“We will continue to work closely with law enforcement and the city to review security and crowd control procedures and we stand ready to make any necessary changes to ensure safety,” the Thunder said Tuesday.
It’s probably safe to say that any debate over the most ridiculous youth sports fight of the year is over. The feat was surely accomplished in British Columbia, where a British Canadian Intermediate A league indoor lacrosse game devolved into a street brawl that was practically taken directly from a video game.
As you can see in the video above, and covered by the Nanaimo Daily News, the Nanaimo Timbermen against the Coquitlam Adanacs became embroiled in a nasty fight when Cody Reed scored to give Coquitlam a nearly insurmountable 15-4 lead before halftime.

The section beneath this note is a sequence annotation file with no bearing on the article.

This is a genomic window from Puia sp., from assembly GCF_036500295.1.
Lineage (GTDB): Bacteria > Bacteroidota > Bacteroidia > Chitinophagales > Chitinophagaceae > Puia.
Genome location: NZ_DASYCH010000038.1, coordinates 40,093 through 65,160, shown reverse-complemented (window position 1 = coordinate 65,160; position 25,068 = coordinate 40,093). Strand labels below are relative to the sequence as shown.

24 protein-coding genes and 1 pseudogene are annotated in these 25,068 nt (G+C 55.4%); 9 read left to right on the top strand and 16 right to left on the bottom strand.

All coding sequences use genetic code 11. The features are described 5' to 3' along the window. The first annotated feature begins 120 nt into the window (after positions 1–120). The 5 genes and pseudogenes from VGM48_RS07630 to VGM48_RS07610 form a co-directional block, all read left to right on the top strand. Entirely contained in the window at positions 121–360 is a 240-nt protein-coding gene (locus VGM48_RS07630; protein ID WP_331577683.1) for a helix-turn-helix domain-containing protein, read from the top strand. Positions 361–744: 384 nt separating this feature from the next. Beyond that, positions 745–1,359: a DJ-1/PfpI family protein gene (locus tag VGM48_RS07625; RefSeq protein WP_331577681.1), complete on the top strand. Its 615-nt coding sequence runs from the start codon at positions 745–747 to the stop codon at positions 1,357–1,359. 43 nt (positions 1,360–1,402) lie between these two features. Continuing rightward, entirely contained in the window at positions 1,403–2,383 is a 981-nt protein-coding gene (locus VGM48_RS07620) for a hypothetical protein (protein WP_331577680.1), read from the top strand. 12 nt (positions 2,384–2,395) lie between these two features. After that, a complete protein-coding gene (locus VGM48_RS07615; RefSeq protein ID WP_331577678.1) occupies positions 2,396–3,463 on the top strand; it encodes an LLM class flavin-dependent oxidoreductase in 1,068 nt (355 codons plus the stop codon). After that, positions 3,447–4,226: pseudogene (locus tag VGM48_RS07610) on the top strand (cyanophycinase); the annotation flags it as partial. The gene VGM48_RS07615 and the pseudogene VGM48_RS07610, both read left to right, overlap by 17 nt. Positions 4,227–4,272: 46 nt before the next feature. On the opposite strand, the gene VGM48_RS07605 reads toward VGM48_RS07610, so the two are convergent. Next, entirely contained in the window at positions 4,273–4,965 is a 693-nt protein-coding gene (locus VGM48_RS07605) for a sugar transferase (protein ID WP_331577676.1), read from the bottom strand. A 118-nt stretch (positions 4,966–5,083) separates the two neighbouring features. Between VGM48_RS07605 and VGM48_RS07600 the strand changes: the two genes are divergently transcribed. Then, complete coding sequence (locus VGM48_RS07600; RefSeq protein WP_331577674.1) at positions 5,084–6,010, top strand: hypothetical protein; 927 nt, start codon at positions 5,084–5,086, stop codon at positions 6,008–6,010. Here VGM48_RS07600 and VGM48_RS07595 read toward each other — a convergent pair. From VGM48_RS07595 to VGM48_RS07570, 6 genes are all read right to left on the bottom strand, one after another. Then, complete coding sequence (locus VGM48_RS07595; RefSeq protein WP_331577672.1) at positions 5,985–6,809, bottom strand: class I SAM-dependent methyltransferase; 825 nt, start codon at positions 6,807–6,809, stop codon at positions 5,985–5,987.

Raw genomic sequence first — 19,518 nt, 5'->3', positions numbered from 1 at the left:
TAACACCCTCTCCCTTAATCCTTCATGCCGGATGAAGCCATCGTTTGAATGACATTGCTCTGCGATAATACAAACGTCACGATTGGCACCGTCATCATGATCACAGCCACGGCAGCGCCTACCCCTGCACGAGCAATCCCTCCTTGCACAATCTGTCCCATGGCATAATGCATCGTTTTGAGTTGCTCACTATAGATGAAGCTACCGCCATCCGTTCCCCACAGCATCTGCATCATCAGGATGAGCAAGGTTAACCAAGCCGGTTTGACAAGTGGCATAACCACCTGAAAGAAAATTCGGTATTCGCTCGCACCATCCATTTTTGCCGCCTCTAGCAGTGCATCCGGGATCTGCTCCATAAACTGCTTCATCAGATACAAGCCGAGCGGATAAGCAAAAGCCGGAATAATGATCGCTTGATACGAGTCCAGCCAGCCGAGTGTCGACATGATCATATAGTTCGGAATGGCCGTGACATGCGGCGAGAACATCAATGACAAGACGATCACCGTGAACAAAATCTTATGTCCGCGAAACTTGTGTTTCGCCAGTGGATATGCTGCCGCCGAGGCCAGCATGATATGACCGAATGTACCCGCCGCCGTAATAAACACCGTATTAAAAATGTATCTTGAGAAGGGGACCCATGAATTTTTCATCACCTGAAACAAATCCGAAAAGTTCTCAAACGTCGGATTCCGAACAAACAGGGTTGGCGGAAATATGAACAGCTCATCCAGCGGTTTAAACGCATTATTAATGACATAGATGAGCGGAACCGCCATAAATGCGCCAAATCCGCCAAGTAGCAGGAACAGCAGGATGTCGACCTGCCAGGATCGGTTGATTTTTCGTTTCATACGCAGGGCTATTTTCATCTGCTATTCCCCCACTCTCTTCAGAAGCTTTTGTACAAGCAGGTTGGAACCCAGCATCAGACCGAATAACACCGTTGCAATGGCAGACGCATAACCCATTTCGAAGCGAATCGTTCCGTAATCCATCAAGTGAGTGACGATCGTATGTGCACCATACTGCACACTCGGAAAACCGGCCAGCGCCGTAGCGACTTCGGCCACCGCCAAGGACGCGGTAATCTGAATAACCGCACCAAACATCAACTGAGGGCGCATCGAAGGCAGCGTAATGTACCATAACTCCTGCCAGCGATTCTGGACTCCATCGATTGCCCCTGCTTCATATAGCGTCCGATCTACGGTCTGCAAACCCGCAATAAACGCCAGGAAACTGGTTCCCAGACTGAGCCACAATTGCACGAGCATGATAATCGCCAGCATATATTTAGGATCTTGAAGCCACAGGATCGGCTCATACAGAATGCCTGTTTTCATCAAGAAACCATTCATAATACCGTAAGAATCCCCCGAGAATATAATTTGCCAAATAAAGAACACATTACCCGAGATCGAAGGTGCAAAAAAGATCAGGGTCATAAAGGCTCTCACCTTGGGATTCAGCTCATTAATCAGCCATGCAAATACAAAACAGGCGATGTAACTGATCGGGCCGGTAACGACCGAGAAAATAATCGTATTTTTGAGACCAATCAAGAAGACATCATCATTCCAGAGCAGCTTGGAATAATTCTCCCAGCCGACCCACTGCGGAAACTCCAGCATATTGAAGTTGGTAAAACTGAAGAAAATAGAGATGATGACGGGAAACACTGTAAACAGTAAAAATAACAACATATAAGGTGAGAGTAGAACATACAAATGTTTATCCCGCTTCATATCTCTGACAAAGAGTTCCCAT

Rather than let Reed celebrate his goal with his teammates in peace, a Timbermen player attacked, in part of what the Daily News chronicled would later lead to suspensions for a whopping 15 players.
BLOCK: Reed was hit by the Timberman’s Jordan Kuziuk, who two seconds later was crosschecked by the Adanacs’ Zachary Hartman, who was playing in his first game back after missing time to a concussion.
Those early incidents eventually led to both benches clearing, inciting a fight the likes of which the Intermediate A league had never seen.
“It’s the first time this has happened to me as a commissioner,” B.C. Intermediate A league game Gene Regier told the Daily News. “I’ve seen them at senior games, but this is the first one I’ve had to deal with.